Tea Now Available! $4
You can see the names on the cover, right? I always feel like these reviews are a waste of time, because anybody who reads the site on a regular basis and/or knows mini comics knows that it would be tough for a collection like that to be terrible. So what’s good? The story from Clutch, about a woman going on a first date with a guy she likes and having to break down and tell him that she really doesn’t like tea, Dave Kiersh getting grabby, Dan Zettwoch revealing a secret recipe, and Scott Mills talking about his mom. Nothing particularly bad about this at all, although I think I liked Garlic better. Probably just the subject matter. Oh, and these are both now available, so check them out, or just go to the website if you need more convincing.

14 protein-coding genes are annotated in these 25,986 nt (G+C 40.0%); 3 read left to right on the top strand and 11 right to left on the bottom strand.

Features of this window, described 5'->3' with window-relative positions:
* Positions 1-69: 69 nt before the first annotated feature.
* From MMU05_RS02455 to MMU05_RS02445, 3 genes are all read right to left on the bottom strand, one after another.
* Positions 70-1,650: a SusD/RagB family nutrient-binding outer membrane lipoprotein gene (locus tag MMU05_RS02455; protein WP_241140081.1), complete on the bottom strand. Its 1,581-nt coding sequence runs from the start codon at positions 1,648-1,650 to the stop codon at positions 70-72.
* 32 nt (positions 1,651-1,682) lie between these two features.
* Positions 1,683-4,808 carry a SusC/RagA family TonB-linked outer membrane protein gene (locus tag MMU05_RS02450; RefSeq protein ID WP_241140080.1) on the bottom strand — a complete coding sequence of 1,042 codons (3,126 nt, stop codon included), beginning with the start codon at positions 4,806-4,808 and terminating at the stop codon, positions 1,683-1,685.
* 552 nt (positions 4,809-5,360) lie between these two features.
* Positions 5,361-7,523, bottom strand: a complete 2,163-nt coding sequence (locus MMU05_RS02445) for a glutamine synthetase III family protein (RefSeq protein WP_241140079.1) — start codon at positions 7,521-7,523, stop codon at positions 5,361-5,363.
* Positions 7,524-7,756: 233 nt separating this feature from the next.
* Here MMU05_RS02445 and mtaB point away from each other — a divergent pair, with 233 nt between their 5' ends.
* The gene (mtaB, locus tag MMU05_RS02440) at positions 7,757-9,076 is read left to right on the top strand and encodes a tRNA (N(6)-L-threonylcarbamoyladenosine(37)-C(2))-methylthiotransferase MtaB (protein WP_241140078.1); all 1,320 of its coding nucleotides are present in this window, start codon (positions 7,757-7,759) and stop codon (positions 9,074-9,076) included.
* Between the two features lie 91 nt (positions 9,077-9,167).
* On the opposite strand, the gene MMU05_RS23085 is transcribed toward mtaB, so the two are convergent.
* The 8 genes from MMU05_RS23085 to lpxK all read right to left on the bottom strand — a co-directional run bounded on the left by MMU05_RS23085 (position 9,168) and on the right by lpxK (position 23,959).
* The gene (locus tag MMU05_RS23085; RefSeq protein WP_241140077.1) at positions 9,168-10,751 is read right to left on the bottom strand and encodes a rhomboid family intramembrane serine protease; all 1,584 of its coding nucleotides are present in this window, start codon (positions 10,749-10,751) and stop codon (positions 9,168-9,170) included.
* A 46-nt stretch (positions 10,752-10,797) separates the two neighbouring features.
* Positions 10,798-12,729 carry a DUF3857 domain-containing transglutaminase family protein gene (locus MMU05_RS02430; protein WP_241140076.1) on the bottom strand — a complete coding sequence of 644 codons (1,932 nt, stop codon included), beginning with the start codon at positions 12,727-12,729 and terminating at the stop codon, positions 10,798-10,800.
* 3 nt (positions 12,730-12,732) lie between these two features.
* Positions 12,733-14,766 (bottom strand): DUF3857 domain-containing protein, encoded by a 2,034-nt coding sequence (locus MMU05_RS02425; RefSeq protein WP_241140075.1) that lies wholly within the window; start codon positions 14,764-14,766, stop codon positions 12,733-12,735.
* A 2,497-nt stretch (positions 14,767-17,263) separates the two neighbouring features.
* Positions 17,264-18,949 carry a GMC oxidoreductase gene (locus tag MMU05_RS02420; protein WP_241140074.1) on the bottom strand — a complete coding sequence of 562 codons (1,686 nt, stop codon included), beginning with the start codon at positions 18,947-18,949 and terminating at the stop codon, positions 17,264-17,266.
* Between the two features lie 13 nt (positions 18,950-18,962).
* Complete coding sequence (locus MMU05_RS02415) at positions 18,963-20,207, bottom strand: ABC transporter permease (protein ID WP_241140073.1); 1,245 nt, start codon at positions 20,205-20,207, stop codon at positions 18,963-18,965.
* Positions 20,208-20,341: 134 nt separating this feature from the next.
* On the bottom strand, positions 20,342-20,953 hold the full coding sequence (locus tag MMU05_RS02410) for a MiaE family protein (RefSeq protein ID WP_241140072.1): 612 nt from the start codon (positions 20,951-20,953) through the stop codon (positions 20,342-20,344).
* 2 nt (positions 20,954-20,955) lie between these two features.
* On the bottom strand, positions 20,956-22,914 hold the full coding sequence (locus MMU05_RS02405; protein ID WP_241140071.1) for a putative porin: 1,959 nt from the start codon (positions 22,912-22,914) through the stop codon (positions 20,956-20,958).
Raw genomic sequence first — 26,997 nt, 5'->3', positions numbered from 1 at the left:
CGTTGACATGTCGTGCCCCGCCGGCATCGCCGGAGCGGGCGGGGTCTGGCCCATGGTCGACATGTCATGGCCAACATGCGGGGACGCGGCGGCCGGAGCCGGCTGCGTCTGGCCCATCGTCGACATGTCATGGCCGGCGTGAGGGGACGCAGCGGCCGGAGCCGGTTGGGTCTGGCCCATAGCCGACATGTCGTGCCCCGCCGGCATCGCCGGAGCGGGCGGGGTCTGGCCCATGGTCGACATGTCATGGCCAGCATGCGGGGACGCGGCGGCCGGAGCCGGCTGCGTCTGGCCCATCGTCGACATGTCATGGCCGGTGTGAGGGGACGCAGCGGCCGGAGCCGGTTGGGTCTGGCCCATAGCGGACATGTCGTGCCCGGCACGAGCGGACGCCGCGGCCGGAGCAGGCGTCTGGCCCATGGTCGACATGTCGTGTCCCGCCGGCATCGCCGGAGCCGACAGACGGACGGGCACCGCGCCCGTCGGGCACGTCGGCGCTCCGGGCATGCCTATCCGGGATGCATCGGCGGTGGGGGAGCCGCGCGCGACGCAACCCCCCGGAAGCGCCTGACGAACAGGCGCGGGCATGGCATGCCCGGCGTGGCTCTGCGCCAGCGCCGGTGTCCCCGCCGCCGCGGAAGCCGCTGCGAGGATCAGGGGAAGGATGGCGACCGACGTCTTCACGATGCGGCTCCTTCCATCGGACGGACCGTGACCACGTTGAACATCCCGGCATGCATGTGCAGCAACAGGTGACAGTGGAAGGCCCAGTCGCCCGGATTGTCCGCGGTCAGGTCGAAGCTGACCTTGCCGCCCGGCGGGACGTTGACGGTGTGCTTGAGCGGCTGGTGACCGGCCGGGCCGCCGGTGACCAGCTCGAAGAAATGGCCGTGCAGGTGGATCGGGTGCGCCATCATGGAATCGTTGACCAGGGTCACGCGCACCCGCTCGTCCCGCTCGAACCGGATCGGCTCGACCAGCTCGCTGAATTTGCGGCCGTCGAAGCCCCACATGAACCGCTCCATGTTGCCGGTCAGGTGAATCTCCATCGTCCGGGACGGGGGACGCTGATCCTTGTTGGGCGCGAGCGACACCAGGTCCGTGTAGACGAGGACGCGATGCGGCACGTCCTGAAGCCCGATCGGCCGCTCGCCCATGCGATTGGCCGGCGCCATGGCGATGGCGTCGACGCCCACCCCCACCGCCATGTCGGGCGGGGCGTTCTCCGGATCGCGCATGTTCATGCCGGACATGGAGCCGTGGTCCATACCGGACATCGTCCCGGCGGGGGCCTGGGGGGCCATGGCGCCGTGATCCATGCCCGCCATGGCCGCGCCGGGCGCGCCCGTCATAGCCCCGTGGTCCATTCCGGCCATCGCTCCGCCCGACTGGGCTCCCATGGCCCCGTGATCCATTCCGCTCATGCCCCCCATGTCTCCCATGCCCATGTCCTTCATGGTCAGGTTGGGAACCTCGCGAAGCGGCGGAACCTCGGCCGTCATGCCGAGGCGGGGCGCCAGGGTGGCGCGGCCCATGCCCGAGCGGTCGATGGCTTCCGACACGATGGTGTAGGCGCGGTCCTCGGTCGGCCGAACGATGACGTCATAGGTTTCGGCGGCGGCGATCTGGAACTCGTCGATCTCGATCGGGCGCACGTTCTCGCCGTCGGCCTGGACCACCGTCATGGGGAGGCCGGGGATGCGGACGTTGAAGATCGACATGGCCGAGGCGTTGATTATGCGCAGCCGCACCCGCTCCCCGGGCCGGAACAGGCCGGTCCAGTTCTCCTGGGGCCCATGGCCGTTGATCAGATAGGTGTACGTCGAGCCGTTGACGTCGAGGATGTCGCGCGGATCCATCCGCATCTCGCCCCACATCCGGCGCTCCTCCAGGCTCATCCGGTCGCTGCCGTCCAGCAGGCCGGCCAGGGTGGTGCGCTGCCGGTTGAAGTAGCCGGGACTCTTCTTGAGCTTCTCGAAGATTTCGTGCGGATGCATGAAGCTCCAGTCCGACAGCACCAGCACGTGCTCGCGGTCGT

I was going to just write the names of the contributors here to try and convince you to get this, but that scan came out nicely, don’t you think? You’ll notice that I really like most of the people on there, so it shouldn’t come as a surprise that I think this is amazing. I can’t even say that I didn’t like whole stories, just certain panels. People talking to cats in comics is either cute to me or way too cute, and Dave Lasky’s entry fell into the latter category. The rest of his story was good though. The bit by Austin English didn’t do much for me one way or another. Everything else is more than just worth reading, it’s required reading. That’s right, I’m forcing you to buy this. The only thing I’m not sure of is the price… $5 maybe? It’s a pretty big book. Eh, go to the website (down as of 7/22/07) for this (it’s the first in a series of anthologies about food) and e-mail the guy to see how much it costs. You can’t go wrong with this assemblage of talent.